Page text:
(Photo Credit and article from HPSD#48)
Here's some pictures and an article written by Michelle Strebchuk, Communications Officer for the High Prairie School Division. It's so great to see and hear people's intention to work together and make a difference in their communities.
(Photo Credit and article from HPSD#48)
Next week,Tuesday, September 10th, is World Suicide Prevention Day. Now there might not be activities happening in your area. I imagine there is a lot going on in your life anyways. If you decided that you want to do something for yourself to acknowledge the day, that's possible. I know that I will be lighting a candle to honour and remember those that have died by suicide. As a survivor, I will grieve but I will also recommit to doing what I can to prevent suicide. It takes one small step to make a difference.
I believe in the saying that "Knowledge is Power". There is tons of information out there, especially on-line, about Suicide Prevention, Intervention and Bereavement. I am offering a few suggestions that you might be interested in. One of the beliefs that I have is that anyone can prevent a death by suicide, whether it is a family member, a friend or someone you just met. If you are in the helping profession, I sincerely believe we have a responsibilty to educate ourself in knowledge and resources.
The Centre for Suicide Prevention, in Calgary, Alberta, is offering free workshops that week. They are also using the catch phrase "Stop Stigma". What that means to me is that we need to start talking about the issue of suicide, not hiding it or ignoring it. The more we try to avoid the topic the more likely we will lose people we love who will die by suicide. It's like anything else we have to talk to our children about, sex education, alcohol and drugs, etc. Talking about suicide is one more thing we need to help protect our children.
Also how they can help a friend is a part of that subject. If they see a friend in trouble they should trust enough to talk to an adult, regardless of who it is so their friend can get some help. Remember, it's better to have a friend who is alive, then agreeing to keep it a secret. They can be angry but they are still here.
Also building protective factors is so important. Last night I was talking to my three year old grand-daughter on FaceTime. I said to her "I love you so much" and she said "Why", which has been her response to everything lately. I said to her "Because you are so smart, sweet and brave." She loved that. The more we can build coping skills and self-esteem, the stronger our children and grand-children become and then they can handle life's problem's in a healthy way.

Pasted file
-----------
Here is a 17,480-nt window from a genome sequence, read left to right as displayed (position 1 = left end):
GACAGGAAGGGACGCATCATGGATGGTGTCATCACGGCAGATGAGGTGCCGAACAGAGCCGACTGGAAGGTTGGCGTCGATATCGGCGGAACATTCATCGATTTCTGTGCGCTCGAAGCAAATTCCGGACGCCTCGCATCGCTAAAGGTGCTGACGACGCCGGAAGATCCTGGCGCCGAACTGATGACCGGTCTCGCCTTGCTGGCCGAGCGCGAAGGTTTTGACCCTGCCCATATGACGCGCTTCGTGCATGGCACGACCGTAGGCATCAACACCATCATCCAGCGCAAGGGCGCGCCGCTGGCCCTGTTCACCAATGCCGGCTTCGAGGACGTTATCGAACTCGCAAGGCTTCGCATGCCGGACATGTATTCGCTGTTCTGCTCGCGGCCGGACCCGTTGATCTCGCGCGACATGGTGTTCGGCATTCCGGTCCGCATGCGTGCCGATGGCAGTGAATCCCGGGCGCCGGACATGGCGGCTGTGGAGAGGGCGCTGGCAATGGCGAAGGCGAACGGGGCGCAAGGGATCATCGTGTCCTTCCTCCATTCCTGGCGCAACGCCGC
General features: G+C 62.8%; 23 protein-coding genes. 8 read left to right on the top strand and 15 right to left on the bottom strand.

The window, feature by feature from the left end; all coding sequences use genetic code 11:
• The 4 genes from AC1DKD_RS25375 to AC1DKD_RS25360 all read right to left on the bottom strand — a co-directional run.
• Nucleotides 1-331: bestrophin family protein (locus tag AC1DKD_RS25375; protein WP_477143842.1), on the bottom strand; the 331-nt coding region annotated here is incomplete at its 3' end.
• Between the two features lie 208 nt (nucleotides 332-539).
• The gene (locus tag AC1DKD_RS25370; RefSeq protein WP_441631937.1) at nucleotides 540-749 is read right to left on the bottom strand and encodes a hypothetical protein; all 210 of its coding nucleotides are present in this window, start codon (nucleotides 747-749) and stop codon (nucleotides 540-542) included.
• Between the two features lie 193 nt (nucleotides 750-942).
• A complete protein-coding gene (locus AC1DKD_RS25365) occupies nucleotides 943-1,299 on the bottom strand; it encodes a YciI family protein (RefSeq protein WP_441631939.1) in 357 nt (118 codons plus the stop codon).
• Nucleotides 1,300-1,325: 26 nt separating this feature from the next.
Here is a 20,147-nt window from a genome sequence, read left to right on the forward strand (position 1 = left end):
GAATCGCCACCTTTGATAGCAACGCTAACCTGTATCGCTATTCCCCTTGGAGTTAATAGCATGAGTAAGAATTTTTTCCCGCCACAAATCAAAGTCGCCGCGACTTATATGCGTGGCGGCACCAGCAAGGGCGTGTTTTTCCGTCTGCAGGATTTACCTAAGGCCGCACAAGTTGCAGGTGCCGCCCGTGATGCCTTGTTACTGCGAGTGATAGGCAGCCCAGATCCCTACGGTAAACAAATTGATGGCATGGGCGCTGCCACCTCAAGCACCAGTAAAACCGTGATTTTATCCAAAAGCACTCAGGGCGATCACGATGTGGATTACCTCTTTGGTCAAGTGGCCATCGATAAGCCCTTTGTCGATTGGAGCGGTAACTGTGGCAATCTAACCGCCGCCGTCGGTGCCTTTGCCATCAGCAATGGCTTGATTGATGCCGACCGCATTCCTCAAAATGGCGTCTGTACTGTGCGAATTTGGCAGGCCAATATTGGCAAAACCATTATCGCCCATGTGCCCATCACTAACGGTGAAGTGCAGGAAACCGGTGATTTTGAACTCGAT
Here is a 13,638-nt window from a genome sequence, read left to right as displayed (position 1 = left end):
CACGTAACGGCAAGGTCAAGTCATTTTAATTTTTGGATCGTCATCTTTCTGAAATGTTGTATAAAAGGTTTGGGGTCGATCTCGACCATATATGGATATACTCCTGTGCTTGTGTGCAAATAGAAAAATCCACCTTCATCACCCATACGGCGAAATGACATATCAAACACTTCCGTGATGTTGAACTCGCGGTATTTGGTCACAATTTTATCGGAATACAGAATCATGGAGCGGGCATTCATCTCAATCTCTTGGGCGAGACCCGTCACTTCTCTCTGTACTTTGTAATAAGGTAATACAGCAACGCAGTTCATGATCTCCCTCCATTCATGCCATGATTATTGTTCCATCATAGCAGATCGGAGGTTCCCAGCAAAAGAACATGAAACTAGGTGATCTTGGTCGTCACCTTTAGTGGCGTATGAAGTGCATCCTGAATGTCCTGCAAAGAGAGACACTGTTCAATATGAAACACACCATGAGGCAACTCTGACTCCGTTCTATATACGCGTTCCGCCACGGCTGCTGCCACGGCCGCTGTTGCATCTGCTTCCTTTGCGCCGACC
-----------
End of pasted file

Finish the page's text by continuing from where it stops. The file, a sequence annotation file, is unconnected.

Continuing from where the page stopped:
I have been creating an e-mail list of people who would like to have on-going information on topics pertaining to suicide and bereavement issues. If you would like your name on that list, e-mail me your address and I will add you. My e-mail is email@example.com.
Thank you for your time. Hiy Hiy.
There is a website, http://www.iasp.info/index.php, International Association for Suicide Prevention. There are articles and resources that might be of interest to you.
As well they have a facebook page, https://www.facebook.com/IASPinfo, that you can join or "like" to receive information on Suicide Prevention.
I have a new one page handout outlining the workshops and trainings that I offer. I selected the ones that are most requested. These get requested in various combinations so keep that in mind. There are other's if you check the other areas of the website, as well I am developing other events and trainings as requested.
If you have a particular interest let me know and we can see what I can develop.
Thanks for your interest and I hope to hear from you!
I'm facilitating some workshops for FCSS in Athabasca, Alberta. It's a very beautiful community right next to the Athabasca River. If you are in the area please let other people know about these. If you can make it there, that's great too. I am looking forward to co-training the ASIST with my friend Jackie. We always have a great time!
CMHA Edmonton Region has posted their 2012 Workshop Schedule on their website.
I have been one of their trainers for the past couple of years. I co-train the ASIST ,Applied Suicide Intervention Skills Training, and I deliver the STRAIGHT Talk, Youth Suicide Prevention, TATTERED TEDDIES, Suicide in Children and the ASIST Tune-up.
I enjoy delivering these workshops for CMHA Edmonton Region. The participants come from a wide variety of agencies and communities. Their experience and insights help me to be better at training these workshops.
This coming year, 2012, I will be co-training the ASIST with my colleague, Mr. Kingsley Payne. He is a psychologist with many years of experience teaching and chartering. He brings with him a great sense of humour and his years of experience in the helping field.
I hope to see you in 2012 for some of these workshops!!
This last June I took some training as a ColourSpectrums Facilitator. This training was developed here in Alberta and, I think, it's a great learning experience. The first three hours allows the participant to learn their two brightest colours and their two palest colours. These four colours make up who we are, what we are like, what our strengths and things to work on are. The other two, three hour, workshops are called Brightening your Palest Colours and Stress Management and Conflict Resolution.